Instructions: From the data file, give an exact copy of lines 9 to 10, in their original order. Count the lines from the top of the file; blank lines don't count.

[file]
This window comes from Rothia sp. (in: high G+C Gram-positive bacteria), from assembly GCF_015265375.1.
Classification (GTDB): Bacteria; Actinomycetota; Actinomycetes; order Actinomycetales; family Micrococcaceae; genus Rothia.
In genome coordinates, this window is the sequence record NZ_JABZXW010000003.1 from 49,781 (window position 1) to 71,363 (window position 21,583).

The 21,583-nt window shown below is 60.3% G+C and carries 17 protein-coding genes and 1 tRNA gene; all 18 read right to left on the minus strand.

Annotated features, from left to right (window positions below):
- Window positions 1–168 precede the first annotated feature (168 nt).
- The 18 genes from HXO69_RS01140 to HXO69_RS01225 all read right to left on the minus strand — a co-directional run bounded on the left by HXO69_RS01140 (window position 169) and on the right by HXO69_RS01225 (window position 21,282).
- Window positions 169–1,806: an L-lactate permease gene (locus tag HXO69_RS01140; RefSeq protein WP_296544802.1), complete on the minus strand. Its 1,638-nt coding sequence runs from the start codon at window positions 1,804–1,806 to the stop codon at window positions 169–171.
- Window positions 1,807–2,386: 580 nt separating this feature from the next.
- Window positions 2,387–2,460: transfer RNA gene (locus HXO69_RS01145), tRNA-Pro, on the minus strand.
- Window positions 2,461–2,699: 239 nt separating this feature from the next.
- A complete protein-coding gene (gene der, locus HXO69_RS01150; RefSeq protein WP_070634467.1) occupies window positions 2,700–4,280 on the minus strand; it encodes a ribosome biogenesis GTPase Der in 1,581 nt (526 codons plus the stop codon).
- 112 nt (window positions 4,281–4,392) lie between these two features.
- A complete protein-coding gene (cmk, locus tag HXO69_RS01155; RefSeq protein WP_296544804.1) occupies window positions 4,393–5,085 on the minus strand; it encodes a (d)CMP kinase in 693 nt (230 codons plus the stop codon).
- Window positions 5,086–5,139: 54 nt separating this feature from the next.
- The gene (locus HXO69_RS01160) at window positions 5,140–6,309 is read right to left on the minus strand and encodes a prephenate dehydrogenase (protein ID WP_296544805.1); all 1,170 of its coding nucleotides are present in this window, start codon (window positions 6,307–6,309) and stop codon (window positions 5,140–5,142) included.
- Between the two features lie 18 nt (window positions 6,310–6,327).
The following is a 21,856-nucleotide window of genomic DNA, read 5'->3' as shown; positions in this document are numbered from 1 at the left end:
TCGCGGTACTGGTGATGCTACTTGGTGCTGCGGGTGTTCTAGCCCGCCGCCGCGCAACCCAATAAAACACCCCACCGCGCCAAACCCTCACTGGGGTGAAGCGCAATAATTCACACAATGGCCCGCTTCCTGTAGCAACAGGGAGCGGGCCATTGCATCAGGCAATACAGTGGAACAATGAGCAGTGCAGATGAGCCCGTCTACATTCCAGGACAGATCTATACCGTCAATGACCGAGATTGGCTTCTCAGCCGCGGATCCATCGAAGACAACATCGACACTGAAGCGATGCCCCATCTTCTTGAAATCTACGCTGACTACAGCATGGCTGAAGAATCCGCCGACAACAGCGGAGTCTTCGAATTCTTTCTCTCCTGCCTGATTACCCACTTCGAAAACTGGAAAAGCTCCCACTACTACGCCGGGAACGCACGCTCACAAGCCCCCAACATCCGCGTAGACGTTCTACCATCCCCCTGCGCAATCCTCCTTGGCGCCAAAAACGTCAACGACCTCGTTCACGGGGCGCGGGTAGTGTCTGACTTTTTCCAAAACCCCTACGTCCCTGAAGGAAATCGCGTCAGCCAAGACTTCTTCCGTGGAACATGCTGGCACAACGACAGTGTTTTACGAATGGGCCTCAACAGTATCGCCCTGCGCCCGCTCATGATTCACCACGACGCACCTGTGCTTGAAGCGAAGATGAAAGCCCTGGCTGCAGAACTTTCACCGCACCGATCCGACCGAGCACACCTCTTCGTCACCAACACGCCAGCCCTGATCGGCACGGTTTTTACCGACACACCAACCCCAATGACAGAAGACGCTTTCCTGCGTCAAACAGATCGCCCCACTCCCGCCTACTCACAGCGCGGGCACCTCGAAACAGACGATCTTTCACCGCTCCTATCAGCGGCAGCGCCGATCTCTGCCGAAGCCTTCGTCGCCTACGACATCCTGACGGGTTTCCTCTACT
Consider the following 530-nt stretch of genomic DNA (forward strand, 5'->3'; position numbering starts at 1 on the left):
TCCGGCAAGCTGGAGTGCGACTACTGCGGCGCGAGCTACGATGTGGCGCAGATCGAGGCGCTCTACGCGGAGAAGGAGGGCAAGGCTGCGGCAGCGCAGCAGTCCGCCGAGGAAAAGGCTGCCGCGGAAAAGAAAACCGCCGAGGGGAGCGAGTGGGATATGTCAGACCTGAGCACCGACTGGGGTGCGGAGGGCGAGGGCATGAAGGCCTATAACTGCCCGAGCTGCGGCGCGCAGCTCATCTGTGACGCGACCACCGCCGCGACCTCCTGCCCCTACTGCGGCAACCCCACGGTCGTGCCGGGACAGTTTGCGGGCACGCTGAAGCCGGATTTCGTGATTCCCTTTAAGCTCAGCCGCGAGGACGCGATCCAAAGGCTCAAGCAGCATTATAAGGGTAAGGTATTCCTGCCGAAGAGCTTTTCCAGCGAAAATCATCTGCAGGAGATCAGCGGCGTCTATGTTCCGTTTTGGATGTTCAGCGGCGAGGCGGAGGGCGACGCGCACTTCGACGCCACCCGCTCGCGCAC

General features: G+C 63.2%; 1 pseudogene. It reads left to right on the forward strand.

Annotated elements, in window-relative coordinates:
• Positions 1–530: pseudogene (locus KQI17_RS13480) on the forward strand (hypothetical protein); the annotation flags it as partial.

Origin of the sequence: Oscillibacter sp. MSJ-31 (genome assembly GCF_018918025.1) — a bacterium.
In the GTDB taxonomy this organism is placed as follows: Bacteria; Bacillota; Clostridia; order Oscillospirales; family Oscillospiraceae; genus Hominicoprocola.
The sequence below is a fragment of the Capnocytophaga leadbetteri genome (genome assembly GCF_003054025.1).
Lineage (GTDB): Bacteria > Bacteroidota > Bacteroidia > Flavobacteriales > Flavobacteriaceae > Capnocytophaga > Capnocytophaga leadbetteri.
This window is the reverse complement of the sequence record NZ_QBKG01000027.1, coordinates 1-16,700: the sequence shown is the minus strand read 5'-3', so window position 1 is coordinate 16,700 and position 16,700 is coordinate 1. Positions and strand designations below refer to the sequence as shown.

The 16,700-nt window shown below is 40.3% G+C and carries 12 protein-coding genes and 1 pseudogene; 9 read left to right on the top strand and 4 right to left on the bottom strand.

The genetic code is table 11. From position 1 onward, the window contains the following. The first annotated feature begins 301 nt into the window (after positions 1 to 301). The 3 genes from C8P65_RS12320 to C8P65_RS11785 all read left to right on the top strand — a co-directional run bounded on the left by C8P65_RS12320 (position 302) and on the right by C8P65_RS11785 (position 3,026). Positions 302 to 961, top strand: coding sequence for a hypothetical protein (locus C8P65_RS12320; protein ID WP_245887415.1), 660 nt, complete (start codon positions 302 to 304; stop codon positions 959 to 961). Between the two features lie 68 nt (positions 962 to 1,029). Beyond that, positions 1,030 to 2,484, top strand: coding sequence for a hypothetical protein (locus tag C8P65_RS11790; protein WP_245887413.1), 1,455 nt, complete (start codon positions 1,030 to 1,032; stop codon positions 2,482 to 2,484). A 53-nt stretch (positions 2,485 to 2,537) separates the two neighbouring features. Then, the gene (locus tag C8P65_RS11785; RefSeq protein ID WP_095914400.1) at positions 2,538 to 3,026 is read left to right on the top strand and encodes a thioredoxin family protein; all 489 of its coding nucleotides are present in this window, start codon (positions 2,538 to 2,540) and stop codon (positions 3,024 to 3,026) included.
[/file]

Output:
- Window positions 1,807–2,386: 580 nt separating this feature from the next.
- Window positions 2,387–2,460: transfer RNA gene (locus HXO69_RS01145), tRNA-Pro, on the minus strand.